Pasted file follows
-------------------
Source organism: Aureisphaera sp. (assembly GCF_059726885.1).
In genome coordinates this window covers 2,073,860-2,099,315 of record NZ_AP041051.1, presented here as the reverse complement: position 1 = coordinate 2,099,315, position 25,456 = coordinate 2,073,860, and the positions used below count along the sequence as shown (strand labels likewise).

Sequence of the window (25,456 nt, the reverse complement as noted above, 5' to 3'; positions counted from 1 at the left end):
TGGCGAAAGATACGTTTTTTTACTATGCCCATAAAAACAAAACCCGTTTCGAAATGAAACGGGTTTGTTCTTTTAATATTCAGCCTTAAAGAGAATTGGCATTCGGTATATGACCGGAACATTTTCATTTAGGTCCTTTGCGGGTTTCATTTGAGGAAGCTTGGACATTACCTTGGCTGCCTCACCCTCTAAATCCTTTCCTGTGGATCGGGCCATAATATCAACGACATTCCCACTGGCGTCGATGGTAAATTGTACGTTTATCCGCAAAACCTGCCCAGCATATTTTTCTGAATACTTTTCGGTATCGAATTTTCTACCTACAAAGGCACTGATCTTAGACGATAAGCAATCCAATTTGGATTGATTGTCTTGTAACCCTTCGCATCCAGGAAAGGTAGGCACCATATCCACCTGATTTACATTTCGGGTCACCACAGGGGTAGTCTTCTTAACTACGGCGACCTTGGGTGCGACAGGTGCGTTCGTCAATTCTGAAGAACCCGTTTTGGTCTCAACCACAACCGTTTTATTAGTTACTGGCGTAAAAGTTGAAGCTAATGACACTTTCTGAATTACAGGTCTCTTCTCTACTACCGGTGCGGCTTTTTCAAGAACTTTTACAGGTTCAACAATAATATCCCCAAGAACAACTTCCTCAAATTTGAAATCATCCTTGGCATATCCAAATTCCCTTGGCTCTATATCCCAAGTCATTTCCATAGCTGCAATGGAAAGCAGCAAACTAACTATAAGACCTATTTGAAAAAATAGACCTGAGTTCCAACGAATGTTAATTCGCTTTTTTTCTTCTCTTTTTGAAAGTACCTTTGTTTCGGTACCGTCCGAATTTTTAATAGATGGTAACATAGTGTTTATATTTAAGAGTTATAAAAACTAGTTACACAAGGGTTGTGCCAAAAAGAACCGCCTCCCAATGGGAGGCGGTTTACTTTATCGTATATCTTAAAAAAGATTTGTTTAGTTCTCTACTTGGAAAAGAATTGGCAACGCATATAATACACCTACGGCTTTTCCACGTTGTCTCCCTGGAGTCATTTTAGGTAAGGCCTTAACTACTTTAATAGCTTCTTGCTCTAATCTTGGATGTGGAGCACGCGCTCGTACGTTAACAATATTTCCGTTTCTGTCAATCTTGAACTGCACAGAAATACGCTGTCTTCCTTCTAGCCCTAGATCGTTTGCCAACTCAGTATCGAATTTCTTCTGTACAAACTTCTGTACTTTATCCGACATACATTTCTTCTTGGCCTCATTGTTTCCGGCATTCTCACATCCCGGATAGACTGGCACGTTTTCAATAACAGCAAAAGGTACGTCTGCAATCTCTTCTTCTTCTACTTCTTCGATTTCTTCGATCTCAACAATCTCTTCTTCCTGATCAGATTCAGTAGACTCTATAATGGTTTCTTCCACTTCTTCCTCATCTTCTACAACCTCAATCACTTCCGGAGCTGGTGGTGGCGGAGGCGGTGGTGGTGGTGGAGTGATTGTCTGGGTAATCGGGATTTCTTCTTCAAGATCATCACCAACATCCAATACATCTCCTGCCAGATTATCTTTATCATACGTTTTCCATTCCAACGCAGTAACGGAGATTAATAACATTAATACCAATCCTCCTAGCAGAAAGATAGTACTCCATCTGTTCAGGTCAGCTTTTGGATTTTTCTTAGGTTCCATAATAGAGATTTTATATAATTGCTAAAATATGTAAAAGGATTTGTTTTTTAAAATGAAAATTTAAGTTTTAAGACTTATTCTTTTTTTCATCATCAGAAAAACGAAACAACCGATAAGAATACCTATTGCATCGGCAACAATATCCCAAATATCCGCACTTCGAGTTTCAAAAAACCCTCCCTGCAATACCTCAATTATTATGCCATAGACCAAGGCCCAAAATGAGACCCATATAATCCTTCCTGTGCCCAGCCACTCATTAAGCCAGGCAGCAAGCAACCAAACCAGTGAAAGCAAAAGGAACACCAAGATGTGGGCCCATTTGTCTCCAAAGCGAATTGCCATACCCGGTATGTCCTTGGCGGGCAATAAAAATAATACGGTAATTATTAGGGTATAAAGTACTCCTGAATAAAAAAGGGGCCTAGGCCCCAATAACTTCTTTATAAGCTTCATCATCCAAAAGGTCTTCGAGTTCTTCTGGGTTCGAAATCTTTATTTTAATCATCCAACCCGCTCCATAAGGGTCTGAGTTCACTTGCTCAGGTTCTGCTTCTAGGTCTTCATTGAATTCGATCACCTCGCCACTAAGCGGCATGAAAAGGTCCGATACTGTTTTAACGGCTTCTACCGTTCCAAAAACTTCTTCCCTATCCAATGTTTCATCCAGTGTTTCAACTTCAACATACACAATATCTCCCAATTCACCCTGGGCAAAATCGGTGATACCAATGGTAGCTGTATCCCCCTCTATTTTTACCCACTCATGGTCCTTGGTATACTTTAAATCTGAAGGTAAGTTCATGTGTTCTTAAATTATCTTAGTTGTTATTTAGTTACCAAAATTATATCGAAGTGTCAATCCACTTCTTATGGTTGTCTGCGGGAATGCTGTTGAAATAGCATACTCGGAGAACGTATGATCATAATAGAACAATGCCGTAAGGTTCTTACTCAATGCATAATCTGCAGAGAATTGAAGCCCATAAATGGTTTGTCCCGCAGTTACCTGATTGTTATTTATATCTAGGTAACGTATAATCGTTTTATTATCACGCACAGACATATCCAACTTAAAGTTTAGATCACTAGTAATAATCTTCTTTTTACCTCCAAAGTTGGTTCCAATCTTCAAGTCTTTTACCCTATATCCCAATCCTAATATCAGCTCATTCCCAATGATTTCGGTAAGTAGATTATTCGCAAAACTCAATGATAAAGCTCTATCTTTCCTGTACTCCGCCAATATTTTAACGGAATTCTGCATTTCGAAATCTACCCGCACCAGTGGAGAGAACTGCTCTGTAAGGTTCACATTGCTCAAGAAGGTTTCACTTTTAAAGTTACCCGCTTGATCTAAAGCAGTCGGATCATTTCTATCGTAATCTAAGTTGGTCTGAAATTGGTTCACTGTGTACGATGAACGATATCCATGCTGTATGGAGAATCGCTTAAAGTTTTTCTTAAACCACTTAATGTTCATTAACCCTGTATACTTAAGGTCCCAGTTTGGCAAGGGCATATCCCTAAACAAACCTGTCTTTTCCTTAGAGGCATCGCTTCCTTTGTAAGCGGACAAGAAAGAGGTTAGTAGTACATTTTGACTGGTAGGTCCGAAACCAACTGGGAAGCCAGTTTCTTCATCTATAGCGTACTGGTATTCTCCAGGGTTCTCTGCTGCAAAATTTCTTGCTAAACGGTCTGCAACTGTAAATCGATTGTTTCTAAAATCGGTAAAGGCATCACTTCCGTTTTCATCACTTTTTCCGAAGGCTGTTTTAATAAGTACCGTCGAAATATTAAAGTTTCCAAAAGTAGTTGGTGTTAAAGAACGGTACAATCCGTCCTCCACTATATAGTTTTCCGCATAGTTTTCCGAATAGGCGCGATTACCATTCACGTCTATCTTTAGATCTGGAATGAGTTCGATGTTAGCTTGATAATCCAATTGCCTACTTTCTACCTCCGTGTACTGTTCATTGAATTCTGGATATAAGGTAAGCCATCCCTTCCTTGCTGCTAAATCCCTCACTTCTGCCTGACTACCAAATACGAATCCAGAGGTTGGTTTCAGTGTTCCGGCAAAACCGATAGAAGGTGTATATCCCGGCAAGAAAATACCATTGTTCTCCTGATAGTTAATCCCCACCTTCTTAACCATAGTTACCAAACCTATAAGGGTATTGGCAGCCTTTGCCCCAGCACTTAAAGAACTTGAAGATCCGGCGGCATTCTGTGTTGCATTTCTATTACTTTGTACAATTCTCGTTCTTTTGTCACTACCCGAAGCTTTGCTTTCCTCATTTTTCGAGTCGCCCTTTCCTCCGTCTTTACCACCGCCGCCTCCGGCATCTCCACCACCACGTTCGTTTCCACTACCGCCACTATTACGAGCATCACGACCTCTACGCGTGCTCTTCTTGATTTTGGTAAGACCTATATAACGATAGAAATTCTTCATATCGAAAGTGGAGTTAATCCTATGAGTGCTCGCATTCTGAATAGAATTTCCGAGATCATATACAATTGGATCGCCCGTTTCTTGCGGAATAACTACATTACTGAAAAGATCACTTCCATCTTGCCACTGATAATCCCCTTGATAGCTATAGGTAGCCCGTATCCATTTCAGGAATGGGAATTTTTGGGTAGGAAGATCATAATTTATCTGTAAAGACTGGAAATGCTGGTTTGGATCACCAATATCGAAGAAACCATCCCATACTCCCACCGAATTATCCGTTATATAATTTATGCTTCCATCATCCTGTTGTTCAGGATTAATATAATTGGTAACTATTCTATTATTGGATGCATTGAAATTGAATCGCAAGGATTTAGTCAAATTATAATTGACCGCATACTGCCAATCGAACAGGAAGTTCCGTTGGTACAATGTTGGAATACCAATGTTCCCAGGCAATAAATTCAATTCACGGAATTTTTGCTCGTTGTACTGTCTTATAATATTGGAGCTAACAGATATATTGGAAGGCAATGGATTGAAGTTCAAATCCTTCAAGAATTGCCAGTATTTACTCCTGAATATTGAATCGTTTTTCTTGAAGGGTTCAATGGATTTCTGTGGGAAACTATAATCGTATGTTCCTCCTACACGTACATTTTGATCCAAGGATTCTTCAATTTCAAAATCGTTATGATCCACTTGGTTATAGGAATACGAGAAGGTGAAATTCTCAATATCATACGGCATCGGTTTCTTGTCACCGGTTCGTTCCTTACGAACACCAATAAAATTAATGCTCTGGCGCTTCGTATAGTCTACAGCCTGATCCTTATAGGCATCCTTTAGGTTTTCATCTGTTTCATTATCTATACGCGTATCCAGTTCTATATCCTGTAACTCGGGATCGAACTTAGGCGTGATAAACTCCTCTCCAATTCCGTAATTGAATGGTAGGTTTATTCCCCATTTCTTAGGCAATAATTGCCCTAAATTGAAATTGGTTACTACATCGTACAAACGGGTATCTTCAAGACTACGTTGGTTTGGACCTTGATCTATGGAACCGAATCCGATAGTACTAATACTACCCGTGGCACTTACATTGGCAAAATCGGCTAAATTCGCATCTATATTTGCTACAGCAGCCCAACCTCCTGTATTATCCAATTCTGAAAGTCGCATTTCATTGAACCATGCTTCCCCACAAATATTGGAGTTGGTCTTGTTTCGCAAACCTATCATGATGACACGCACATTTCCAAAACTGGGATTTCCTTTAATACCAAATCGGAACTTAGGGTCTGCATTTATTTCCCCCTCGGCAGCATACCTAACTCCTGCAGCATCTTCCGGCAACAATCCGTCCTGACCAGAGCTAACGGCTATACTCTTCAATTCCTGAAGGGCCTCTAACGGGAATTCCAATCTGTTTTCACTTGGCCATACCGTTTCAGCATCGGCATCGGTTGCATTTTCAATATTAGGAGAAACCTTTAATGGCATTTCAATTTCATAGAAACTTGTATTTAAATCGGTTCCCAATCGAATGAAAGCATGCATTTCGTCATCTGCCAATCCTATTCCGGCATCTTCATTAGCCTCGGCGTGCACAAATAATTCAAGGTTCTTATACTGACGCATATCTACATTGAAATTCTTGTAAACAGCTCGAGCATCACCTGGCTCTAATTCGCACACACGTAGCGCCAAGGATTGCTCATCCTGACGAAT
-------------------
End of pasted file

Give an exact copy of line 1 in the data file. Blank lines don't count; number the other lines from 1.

Source organism: Aureisphaera sp. (assembly GCF_059726885.1).